Some Lines Witten while Sitting in the Atrium at Dartmouth (NH) Medical Center By Estelle Cade

I bought a hat the other day.
It was so cute, it fit so well;
It’s definitely you,
my friends all say. 

I bought some shoes the other day;
bright red, and so in style that
just to look at them
makes me smile.

Dressed up now,
from toes to head –
look at what’s next,
Old Age said.
There is a magic cloak for you
It comes in many colors.
Some will wear it gracefully –
(and then there are the others..) Continue reading

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Don’t Forget? by Estelle Cade

 

An appointment? A trip to – where?

Did I forget? What day is this?

Don’t forget – forget what?

We live by our calendars – little square by little square.

Pen and paper by the phone always.

“I have sticky notes all over my house,”

a friend confides to me.

“Yet,” she adds, “either I cannot read

what I wrote 

or cannot remember why I wrote it, so

who cares anyway?”

“I forgot” – remember those days?

The basic answer to so many questions

as one child or another stands before you

“Why didn’t you bring home your report card?

Why didn’t you give me the permission slip

last week that you need today?

Why didn’t you tell us that Parent’s Night is tonight –

and that you’d said I’d bake two dozen cupcakes?”

And on and on

Do you remember saying

“What if Dad forgot he had to go to work?

What if I forgot to pick you up after school?

Or conveniently forgot that dinner had to be cooked

tonight  – and every night, for heaven’s sake.”

It seems now that the “I forgot” in youth

somehow morphs into

“I can’t remember anything”

as we age 

and our children find it frustrating perhaps.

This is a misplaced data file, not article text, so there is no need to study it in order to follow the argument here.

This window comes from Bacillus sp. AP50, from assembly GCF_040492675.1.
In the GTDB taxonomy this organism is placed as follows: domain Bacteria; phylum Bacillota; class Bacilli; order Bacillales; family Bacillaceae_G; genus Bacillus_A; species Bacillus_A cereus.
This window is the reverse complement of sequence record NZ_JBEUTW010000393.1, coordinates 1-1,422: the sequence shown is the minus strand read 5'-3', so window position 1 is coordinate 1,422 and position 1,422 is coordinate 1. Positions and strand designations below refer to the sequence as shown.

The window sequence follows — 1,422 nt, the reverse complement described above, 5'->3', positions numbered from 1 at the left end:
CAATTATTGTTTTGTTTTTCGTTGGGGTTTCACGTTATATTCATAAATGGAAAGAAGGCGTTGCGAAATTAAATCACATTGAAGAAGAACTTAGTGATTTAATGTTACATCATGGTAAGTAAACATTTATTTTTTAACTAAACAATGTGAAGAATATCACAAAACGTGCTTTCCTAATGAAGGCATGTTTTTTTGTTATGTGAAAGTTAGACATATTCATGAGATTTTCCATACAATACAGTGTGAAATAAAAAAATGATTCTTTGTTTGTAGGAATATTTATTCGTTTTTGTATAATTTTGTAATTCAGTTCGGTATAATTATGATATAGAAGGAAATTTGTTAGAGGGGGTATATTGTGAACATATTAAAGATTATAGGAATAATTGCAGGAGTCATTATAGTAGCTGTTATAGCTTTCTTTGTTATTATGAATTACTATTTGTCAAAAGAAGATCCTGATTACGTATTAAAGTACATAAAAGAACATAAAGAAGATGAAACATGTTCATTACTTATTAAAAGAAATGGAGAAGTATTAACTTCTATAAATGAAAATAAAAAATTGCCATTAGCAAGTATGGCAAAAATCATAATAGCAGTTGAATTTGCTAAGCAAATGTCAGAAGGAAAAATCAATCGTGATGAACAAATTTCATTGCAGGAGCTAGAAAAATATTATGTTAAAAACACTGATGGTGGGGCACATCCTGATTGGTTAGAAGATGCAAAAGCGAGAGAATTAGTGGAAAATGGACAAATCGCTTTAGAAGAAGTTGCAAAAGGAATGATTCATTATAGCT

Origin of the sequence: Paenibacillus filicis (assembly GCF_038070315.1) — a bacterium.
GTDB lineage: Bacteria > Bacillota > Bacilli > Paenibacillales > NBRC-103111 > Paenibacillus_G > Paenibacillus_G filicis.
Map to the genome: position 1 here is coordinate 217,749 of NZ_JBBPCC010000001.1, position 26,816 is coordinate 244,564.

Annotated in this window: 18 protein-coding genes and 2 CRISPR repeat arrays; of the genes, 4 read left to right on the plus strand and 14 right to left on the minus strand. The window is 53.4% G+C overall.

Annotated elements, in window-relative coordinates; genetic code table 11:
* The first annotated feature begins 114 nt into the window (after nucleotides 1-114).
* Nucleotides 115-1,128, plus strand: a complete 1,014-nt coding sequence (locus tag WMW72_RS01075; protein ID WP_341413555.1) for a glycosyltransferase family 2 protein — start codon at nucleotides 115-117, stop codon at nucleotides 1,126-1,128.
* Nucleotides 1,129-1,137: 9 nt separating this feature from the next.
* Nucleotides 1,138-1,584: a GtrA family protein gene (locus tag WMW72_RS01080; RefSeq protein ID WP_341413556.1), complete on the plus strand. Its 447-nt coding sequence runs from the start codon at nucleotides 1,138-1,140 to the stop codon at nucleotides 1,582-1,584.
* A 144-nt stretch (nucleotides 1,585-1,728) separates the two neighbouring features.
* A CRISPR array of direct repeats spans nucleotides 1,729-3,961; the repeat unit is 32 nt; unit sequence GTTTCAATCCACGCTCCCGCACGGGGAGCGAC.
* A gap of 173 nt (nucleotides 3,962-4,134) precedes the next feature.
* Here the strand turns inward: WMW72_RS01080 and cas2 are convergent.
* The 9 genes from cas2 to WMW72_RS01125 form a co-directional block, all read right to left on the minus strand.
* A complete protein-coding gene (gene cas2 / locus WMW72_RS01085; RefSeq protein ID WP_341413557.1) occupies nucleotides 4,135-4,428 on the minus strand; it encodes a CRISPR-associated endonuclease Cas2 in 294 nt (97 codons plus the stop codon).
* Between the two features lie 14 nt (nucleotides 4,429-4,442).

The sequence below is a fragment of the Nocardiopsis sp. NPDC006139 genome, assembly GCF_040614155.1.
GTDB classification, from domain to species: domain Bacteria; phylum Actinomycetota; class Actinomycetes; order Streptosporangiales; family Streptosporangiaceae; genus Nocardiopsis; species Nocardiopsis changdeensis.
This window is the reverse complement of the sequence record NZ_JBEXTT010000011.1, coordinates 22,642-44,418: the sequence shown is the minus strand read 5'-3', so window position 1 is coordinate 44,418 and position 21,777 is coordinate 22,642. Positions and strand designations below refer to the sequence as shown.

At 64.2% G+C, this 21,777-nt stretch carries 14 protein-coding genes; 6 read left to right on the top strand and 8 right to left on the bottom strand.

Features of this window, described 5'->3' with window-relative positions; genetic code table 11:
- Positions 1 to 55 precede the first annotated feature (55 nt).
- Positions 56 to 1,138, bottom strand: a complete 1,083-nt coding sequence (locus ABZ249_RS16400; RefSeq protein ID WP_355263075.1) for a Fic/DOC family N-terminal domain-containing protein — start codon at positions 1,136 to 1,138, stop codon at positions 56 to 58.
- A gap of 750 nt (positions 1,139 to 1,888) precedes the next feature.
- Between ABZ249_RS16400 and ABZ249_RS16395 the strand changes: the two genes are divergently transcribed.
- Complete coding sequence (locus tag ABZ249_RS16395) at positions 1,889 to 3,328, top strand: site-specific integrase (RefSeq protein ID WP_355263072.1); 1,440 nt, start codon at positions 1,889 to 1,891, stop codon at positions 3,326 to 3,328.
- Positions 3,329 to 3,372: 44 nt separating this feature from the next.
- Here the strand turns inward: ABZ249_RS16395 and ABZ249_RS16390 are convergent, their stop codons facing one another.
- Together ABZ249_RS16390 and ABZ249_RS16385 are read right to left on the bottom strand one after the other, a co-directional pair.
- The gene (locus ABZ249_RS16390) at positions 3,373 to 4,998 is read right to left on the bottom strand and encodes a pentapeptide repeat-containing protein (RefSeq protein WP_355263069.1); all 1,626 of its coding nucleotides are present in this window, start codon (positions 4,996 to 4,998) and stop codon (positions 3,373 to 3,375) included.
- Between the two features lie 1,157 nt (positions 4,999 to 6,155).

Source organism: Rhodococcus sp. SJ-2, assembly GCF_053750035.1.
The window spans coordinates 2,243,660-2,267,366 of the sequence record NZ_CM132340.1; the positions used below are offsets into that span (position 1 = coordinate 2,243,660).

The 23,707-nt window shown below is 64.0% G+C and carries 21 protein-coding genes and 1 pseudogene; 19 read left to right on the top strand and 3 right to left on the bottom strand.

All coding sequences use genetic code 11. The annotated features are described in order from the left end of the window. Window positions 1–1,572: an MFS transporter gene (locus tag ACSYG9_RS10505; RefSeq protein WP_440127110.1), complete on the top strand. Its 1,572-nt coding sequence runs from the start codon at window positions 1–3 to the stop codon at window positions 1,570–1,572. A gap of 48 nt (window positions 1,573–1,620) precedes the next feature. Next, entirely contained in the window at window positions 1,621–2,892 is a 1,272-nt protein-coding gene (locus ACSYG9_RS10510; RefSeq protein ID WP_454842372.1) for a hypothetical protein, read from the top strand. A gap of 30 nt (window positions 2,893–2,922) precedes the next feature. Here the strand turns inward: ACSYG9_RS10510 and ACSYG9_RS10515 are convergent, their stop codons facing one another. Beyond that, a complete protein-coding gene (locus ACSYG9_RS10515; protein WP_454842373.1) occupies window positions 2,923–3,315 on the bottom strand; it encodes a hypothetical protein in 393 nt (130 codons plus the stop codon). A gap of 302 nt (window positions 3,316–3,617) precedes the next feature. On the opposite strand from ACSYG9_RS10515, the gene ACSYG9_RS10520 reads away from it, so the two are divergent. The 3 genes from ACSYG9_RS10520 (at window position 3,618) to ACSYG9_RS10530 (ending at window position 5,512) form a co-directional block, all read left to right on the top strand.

Might this be Divine Retribution?

The Shape of Things to Come by Lettice Randall

 I don’t really care the shape I’m in

I don’t really care that my hair is thin

I’ve got wrinkles on my face. Is that a crime?

It just means I’ve been here for a long, long time.

I could get a face lift and have a boob job done

But I don’t think that sounds like a lot of fun!

And if I had that face lift, I think all you’d see

Is the only one I’m fooling is most likely me!

Leaving by Estelle Cade

“Hmm – write about a leaving or a departure or some such – that’s a broad subject to be sure”, she thought. As a young person, I thought a lot about leaving – or others leaving. When my sister and I were young, we worried that our parents might die and we’d  have to go and live with our aunt and uncle. It wasn’t that we didn’t love them dearly and we knew they loved us in return – but – our aunt  had some very conservative ideas about how children should dress and act and we amused ourselves sometimes, dreaming up various scenarios on that theme. We’d laugh and laugh -and shudder a bit also. (Boring shoes and no lipstick seemed to feature in these visions.)

Later on, it seemed we all wanted to leave for something – we wanted to move on to the next grade, on to high school. In high school we dropped, changed, left, boyfriends, girlfriends, hobbies, activities; changed course subjects, even. Life seemed always to be fluid in some ways, although we never actually strayed far from the familiar. Teenagers talk a good game, but are less courageous than you’d think.